Tag Archives: Practice

31 ways to use composition in your photography

A peregrine falcon swooping - Use composition to help your images look more appealing.

A peregrine falcon swooping - an image using the power of the Rule of Thirds. Use composition to place the eye on one of the intersections. This helps draw the eye into the shot.
Click to see large.

Use composition for a more successful image.

When we make a photograph what we like guides our capture. If you use Composition in your photograph it helps bring out the best of the subject. Getting the composition right is the way we grab the viewers attention. So it’s worth while knowing what composition is about.

I am sometimes asked “what is composition?”. That’s simple. Composition is the arrangement of the elements of the picture through conscious planning or framing of the shot.

On the “composition resources page” we have a whole range of links dedicated to composition (also look under “Subject/Articles” in the menu above). Each article will help you use composition to make great photographs.

Tips for Composition by Joe McNally

The video below gets the view of Joe McNally. He is an acclaimed photographer with over 30 years experience. He tells us some of his ideas about composition. He brings out some wonderful stuff.

Putting it into practice

Understanding what ‘composition’ means is not the same as actually being able to do it. To help you out I have designed a 31 day programme. Each day one subject is provided for you to photograph. Each of these subjects can draw out a composition to attract the eye. There is no right or wrong way to do it. But, it should be easy for you to work with each subject to use composition in a deliberate way.

The Photokonnexion 31 Day Photography Challenge

Day 1. Deep red
Day 2. An item of clothing
Day 3. Something with special meaning
Day 4. Night lights
Day 5. Pet eyes
Day 6. Love is…
Day 7. Candles
Day 8. Circles
Day 9. Many people
Day 10. Tree
Day 11. Light at dawn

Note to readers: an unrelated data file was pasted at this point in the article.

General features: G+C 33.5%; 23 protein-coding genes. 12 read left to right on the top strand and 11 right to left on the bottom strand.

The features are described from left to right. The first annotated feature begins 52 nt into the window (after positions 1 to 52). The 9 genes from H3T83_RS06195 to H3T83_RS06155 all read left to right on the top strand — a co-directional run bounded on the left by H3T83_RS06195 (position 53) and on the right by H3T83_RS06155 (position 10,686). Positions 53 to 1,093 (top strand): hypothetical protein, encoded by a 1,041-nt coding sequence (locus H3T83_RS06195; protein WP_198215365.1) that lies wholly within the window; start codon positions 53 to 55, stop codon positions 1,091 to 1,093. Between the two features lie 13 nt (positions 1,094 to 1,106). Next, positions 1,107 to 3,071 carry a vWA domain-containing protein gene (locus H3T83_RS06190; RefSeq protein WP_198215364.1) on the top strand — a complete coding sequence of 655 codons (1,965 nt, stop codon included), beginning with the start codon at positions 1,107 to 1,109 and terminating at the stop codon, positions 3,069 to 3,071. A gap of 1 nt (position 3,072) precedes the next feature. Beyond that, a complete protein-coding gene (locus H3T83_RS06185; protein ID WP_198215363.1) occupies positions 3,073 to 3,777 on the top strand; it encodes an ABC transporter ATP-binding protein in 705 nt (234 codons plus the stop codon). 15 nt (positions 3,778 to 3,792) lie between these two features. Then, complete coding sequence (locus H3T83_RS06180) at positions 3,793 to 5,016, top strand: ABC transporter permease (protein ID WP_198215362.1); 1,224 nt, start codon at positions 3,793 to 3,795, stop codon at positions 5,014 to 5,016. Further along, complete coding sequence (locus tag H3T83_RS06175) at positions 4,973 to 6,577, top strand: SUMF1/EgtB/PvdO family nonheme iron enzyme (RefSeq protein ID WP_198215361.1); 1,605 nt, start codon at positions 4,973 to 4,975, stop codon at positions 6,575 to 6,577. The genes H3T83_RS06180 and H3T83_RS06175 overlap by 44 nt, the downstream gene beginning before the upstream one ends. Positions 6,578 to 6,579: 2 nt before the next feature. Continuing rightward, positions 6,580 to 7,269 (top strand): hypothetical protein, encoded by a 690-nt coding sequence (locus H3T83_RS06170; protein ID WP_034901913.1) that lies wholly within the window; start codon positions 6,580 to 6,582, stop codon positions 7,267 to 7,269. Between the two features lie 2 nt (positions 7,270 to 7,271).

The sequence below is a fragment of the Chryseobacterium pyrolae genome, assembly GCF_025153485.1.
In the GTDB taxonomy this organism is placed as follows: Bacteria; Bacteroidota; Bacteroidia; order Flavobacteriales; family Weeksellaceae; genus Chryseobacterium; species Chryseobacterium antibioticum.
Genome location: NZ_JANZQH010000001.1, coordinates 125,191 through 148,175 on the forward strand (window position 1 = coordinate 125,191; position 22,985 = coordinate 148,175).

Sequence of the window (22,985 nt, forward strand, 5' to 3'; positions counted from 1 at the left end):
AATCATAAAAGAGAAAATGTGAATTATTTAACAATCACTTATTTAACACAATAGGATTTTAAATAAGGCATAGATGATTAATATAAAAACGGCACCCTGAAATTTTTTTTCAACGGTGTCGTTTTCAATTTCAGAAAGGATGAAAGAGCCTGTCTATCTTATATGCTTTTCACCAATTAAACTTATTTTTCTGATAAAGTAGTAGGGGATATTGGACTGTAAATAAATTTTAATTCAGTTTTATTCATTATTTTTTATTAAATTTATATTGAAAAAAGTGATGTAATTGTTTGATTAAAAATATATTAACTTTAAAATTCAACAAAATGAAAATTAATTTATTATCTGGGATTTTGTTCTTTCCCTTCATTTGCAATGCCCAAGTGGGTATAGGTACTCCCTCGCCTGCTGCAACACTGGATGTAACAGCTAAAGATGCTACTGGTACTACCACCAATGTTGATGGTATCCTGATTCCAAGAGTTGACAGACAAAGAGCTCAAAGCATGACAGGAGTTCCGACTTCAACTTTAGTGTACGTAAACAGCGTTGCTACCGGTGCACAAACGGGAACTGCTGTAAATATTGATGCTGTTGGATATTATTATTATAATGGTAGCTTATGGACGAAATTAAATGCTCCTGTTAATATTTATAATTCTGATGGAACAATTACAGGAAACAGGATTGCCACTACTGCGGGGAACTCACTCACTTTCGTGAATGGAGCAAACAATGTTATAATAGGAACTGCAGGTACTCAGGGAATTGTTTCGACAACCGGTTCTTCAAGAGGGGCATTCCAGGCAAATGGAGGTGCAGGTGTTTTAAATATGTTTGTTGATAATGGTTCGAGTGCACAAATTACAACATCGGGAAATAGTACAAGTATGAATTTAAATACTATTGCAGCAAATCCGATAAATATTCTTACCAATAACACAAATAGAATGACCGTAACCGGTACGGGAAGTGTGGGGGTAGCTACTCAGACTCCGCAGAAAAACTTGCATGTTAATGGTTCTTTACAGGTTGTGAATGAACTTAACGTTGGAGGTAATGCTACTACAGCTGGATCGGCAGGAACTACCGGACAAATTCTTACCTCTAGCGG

Day 12. Silhouette
Day 13. Black and white
Day 14. Power
Day 15. High-tech
Day 16. Long shadows
Day 17. Strong blue
Day 18. Roads
Day 19. Your favourite room
Day 20. A good thing
Day 21. A bad thing
Day 22. Humour
Day 23. Jewellery
Day 24. Self portrait
Day 25. Fame
Day 26. Bird
Day 27. Change
Day 28. Distance
Day 29. Wooden
Day 30. Your love
Day 31. Open space

Have fun with your challenge. Use composition with each one to bring out the subject of your picture.

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Damon Guy (Netkonnexion)

Damon is editor of Photokonnexion. He has professional experience in photography, writing, image libraries, and computing. He is an experienced, webmaster and a trained teacher. Damon runs regular training for digital photographers.
See also: Editors ‘Bio’
By Damon Guy :: Profile on Google+.

World class motivational quotes for photographers

Sir Steve Redgrave giving a speech at a regatta

Sir Steve Redgrave giving a speech at a regatta.

Sir Steve Redgrave is an inspirational athlete.

Five times an Olympic Gold Medallist, he has plenty of experience to pass on to people who aspire to great things. He went on to get his fifth medal despite saying he was going to retire. In an article about another great sportsman Redgrave said…

Self-belief is probably the most crucial factor in sporting success. The bodies are roughly equal, the training is similar, the techniques can be copied, what separates the achievers is nothing as tangible as split times or kilograms. It is the iron in the mind, not the supplements, that wins medals.
Sir Steve Redgrave: Winning is all in the mind,
Daily Telegraph: 7:00AM BST 10 Oct 2009

World-class quotes to motivate photographers

“You can’t build a reputation on what you’re going to do.”

    Henry Ford
• Stop talking about it – go take a photograph!

Imagination is more important than knowledge.

    Albert Einstein
• Imagine greater images! Technique will follow.

My secret is practice.

    David Beckham
• Practice, practice, practice, then do more! Your photography will improve!

Surround yourself with only people who are going to lift you higher.

    Oprah Winfrey
• Negative people will hold you back. Supporters will maximise your potential.

You miss 100% of the shots you never take.

    Wayne Gretzky
• Always carry a camera! ‘Nuff said!

Imagination is the highest kite one can fly.

    Lauren Bacall
• Using your imagination to pursue great images will yield the greatest satisfaction and deepest meaning.

I was taught that the way of progress is neither swift nor easy.

    Marie Curie
• Learning photography, like anything else, requires time and effort.

We are what we repeatedly do. Excellence, then, is not an act, but a habit.

• Do it well and repeat it… you’ll soon become a quality photographer.

The reason why so little is done, is generally because so little is attempted.

    Samuel Smiles
• If you don’t try it, you won’t learn it.

A candle loses nothing by lighting another candle.

    Father James Keller
• Teach kids, friends, mother, aunt, enemy… everyone, about photography.

If you don’t have any critics, you probably don’t have any success either.

    Johan Bruynell